Faced with climate change, humankind has long believed that, given its capacity for inventing and deploying solutions to limit GHG emissions, when the time comes it would equally be capable of implementing suitable adaptation solutions. However, it should firstly be noted that adaptation is not an alternative to attenuation – rather, the two are complementary. And secondly, some of the impacts of climate change that have often been predicted for 2030, 2050 or even 2100 are already here so we can no longer speak in the future tense.

Of course, reducing our GHG emissions remains a major issue if we want to meet the objectives of the Paris Agreement aimed at limiting global warming(1). But adapting to climate change is imperative because it not only involves anticipating the impacts, but also reducing the vulnerability and exposure of regions, economic stakeholders and whole populations to climate unpredictability, as well as boosting resilience.

All segments of society have their part to play

In a report published last September, the Global Commission on Adaptation (2) identified five key sectors in need of urgent investment: developing early warning systems, installing robust infrastructure, improving agricultural production in arid regions, protecting mangrove forests and encouraging more resilient water resource management. All these proposals address the main effects already being felt throughout the world: food shortages (loss of harvests, decrease in yields), transport interruptions (river, rail, etc.), impacts on health (vector-borne tropical diseases, consequences of heat waves, etc.), drop in productivity (industry, construction, energy production, etc.), increasing scarcity of water and energy resources (leading to restrictions on their use).

Structuring our approach

Various local authorities are already adopting adaptation approaches. For example, an ADEME document highlights 33 approaches in three main areas: planning/infrastructure/buildings; ecosystems and natural resources; regional organisation and governance. The actions described range from factoring climate change into development planning through to rehabilitating peat bogs and relocating activities and property.

We are also seeing companies adopt parallel commitments. Some of these initiatives are visible (e.g. installing vegetated roofs and façades to recover rainwater, on-site deployment of alternative energy sources), which in turn contributes to improving staff awareness. Others are less visible, but no less important (e.g. drawing up a recovery plan in case of damage and identifying alternative supply chains).

In 2014, the French environmental think-tank EpE wrote: “Beyond the principle of precaution, working concurrently on adaptation and reduction of emissions would now seem to represent the basis of sound management(3). Five years on, in the wake of several extreme weather incidents, perhaps one could add that accelerating this effort would be a wise approach? In any case, numerous recent publications on the subject follow this line of thinking (see “Read more”).


Don’t confuse adaptation and resilience

Adapting to climate change means anticipating and preparing for the impacts and possible effects of such change on our living conditions. Above all, this presupposes thorough knowledge of the realities of the situation. Resilience, on the other hand, is more concerned with being able to absorb a shock and recover from it. This may appear paradoxical since, apart from occasional extreme weather episodes such as storms and floods, which do constitute veritable shocks, climate change is gradual and its effects will be better anticipated in the long term. What is certain is that changes are already occurring and we must learn to live with them.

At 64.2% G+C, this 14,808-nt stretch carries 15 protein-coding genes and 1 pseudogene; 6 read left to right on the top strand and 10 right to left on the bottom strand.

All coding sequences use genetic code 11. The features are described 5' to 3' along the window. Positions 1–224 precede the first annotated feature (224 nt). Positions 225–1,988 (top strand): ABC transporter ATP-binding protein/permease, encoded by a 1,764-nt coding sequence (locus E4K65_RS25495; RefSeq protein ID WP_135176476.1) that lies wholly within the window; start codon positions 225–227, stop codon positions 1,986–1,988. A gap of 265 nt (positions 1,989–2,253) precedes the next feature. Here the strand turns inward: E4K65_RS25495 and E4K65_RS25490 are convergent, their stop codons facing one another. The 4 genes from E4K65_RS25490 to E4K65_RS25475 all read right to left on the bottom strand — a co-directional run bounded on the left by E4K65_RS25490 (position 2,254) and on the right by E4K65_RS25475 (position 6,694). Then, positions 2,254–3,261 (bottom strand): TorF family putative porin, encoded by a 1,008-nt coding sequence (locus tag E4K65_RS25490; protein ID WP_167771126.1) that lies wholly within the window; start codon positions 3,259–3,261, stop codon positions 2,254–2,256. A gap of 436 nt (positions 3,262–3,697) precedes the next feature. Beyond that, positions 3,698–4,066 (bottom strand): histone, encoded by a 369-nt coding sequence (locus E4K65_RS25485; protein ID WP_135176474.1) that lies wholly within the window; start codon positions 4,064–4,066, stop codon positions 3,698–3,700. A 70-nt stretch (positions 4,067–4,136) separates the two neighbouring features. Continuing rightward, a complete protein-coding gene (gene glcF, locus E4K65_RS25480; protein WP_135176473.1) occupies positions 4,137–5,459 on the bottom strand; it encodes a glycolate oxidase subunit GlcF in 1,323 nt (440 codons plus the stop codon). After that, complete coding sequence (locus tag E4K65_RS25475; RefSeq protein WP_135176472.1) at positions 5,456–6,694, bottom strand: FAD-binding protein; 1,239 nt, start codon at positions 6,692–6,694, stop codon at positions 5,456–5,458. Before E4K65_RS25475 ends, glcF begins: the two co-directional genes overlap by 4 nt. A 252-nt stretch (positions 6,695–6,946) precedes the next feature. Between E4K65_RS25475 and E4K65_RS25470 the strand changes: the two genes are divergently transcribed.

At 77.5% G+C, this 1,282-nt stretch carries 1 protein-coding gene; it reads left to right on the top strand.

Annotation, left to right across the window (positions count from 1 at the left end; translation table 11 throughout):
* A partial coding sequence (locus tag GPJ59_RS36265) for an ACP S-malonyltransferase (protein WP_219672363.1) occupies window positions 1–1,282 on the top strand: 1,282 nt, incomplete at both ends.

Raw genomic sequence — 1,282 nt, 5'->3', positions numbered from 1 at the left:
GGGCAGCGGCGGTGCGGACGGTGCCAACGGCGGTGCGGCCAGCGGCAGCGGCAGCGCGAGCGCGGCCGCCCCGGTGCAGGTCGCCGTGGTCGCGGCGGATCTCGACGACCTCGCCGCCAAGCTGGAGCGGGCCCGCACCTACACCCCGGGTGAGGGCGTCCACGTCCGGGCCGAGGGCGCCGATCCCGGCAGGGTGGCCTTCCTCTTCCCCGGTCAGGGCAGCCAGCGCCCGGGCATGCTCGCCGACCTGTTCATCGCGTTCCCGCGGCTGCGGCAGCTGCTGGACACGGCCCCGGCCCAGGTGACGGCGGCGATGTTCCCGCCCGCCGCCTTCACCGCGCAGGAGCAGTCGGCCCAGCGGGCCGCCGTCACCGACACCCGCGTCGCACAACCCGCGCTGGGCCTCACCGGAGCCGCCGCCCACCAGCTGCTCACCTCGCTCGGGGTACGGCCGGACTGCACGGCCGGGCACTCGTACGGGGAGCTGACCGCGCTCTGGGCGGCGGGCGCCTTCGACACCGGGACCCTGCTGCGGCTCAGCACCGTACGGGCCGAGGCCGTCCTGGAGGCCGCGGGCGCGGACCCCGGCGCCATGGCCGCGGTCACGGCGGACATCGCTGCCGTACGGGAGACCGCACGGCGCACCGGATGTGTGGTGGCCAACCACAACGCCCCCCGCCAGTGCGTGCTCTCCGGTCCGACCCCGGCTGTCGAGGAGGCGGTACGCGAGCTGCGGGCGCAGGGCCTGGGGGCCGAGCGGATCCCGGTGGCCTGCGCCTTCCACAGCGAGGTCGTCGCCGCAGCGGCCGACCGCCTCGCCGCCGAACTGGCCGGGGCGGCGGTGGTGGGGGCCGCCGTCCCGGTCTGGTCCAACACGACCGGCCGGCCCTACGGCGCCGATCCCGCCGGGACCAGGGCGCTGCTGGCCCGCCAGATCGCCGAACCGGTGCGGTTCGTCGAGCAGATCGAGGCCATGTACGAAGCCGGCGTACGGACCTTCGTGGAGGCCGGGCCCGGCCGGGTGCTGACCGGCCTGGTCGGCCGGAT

1) On this point, according to the latest estimations by the Global Carbon Project, global CO2 emissions have increased by 4% since 2015. This is moving in the opposite direction to the maximum limit of +2% by the end of the century laid down in the agreement.

2) The Global Commission on Adaptation, founded at the end of 2018 at the instigation of Ban Ki-Moon, Bill Gates and Kristalina Georgieva, last September launched “the Year of Actions” , focused on eight key areas: finance and investment, food security and rural livelihoods, nature-based solutions, water, cities, locally led action, infrastructure and disaster prevention. The Climate Adaptation Summit planned for October 2020 in Amsterdam will provide the opportunity for an initial progress review.

3) “Les entreprises et l’adaptation au changement climatique”, (“Companies and adaptation to climate change”) EpE and ONERC, April 2014. The photo on the report’s cover shows the Thames Barrier, a particularly emblematic structure for adaptation.



Adapter la France aux dérèglements climatiques à l’horizon 2050 : urgence déclarée (“Adapting France to climate imbalance by 2050: declaration of emergency”), report by R. Dantec and J-Y Roux, French Senate, May 2019

“Adaptation to climate change in France: focus on the national framework”, Décryptage n°11, IDDRI Sciences Po, October 2019 (Document in French only).

Adaptation au changement climatique: comment passer à la vitesse supérieure ? (“Adapting to climate change:  how to move into a higher gear”) I4CE and Terra Nova, October 2019

“Synthesis Report on Non-State Climate Action 2019”, Climate Chance Observatory, November 2019. This report is presented in four books, including the Adaptation Book produced in collaboration with the Comité 21. The others cover the main emitting sectors, regions and finance.

Please note: It is interesting to study the map “Infographic – how climate change is affecting  Europe”, produced by the AEE.


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